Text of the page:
We are pleased to welcome Vibeke Narverud Nyborg, Associate Professor at University of South-Eastern Norway (USN), as a new affiliate with PANSOC for the academic year 2021-22. She is a historian, has a PhD in the History of Medicine and Health and will do research on “Pandemics and national regulations”, funded by USN. Here exiting project is described in her own words below:
“Through my PhD work I came across many of the national health regulations that developed as part of the modernization processes that occurred in Norway during the 19th century. Most of these regulations came as a response to specific diseases that threatened the health and wellbeing of the population. In addition, a national health regulation for all areas, the Norwegian Health Care Act (Sunnhetsloven), was adopted by the Parliament in 1860. These regulations were developed to secure the population from infectious diseases in addition to focusing on preventive health measures and public health as part of developing into a modern society. Most of these regulations were in use when the “Spanish” Influenza Pandemic reached Norway in 1918.
However, although the “Spanish” Influenza took more lives over a shorter period of time than any other disease during the 19th and early 20th century, no specific regulation was adopted for the “Spanish” Influenza Pandemic. It will hence be relevant to investigate if any of the already approved regulations specifically adopted to prevent epidemic diseases from spreading, primarily based on non-pharmaceutical measures aiming to secure the healthy from the sick, were considered part of the measures taken in an attempt to prevent the Spanish Influenza from spreading nationally and in different local societies. To the best of my knowledge, little if no research at all has been conducted on this area when it comes to regulations and pandemics in a Norwegian context, and there is also scarce research done on this in an international context.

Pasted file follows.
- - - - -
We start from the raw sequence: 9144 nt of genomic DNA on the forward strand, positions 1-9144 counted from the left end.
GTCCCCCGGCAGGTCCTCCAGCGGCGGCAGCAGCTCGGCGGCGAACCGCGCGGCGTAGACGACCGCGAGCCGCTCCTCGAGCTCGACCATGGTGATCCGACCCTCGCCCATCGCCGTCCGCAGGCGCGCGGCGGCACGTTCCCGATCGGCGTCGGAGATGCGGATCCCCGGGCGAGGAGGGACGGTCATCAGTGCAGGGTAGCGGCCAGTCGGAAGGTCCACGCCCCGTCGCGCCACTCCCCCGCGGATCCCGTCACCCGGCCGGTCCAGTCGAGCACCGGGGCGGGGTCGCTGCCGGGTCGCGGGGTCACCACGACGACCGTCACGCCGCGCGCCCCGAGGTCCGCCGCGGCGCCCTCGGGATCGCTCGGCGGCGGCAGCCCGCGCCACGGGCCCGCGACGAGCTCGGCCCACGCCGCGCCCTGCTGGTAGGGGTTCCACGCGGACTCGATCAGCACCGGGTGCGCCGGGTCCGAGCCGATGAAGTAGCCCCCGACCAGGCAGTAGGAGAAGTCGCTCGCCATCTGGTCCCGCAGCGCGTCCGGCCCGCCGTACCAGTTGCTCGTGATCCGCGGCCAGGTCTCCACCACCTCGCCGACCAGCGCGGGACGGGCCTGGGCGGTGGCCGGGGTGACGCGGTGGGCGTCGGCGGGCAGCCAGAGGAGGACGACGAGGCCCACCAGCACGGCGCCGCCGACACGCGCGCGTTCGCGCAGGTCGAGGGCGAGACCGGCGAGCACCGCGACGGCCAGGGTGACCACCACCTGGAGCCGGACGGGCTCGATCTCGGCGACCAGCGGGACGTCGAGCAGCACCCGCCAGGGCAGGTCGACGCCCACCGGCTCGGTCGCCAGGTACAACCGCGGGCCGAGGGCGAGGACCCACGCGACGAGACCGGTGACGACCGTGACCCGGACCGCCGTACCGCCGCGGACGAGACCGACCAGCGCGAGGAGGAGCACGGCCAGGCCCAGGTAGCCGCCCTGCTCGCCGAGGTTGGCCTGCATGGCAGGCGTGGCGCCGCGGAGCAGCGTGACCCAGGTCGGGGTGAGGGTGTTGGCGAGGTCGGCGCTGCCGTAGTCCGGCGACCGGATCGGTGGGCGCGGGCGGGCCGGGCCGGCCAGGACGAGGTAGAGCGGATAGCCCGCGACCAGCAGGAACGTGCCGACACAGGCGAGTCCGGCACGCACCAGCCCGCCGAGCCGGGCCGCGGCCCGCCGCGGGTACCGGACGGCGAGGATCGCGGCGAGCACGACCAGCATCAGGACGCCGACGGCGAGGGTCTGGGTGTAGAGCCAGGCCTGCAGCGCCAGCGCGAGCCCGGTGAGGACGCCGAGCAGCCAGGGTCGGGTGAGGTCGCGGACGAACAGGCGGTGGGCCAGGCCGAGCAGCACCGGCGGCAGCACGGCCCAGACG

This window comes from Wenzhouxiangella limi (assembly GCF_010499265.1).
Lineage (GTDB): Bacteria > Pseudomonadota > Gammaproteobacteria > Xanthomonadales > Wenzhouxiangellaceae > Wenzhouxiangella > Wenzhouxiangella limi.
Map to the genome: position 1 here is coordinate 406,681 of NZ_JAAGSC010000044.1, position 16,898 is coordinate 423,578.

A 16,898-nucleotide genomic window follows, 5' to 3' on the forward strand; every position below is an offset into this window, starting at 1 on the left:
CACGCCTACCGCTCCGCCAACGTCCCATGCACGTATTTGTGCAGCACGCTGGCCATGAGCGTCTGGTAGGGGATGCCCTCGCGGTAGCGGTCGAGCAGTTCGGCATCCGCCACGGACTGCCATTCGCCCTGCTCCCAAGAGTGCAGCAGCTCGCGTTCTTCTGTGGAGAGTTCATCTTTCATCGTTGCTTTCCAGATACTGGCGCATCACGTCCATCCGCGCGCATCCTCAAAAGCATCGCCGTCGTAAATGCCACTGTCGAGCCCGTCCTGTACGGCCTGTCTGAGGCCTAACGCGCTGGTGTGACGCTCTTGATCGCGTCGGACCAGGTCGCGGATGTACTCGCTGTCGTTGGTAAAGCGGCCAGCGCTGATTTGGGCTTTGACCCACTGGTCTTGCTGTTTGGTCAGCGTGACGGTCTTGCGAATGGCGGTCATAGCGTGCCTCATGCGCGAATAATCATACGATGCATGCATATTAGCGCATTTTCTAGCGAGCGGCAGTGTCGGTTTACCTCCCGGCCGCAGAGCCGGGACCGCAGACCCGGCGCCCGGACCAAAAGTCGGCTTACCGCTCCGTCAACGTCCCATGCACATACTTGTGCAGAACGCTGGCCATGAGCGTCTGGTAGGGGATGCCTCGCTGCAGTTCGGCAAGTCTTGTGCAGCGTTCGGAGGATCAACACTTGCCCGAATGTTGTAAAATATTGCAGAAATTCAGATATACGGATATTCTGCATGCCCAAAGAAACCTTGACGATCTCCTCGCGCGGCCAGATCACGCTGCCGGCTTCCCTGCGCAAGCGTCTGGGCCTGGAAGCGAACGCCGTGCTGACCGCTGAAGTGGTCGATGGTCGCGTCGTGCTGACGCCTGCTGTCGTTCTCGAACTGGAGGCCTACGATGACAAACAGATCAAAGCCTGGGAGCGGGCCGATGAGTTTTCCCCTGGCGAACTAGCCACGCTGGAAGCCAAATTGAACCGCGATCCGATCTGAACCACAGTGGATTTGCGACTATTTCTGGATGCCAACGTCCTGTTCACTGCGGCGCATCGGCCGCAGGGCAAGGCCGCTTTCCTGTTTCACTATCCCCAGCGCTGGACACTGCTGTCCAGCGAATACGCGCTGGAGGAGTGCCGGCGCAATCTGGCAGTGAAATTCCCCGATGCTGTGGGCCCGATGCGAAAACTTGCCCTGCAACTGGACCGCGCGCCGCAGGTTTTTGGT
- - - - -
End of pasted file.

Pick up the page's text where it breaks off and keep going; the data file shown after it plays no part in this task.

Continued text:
As the final work of my PhD was highly affected by the COVID-19 pandemic and the measures taken nationally, highly affecting all persons’ lives and also my own and my PhD colleagues’ research, I started to be interested in the connection between regulations and infectious pandemics, such as COVID-19 and the “Spanish” Influenza. I soon discovered that little research has been done in order to investigate if and how national regulations were used during the “Spanish” Influenza pandemic in 1918-1920, whether local measures were used and whether they had any effect on morbidity and mortality. Another area of investigation that seems to be scarce is if the “Spanish” Influenza had any impact on the health care regulations that were developed after the effect of the pandemic was known. Did the pandemic of 1918-1920 have any effect on future risk planning and legislation to secure the population in a similar situation?
I look very much forward to working on this topic as part of my research activities in the academic year of 2021-22 and am happy to be part of the PANSOC team to explore and learn more about pandemics and society from the other experts working in this research environment”.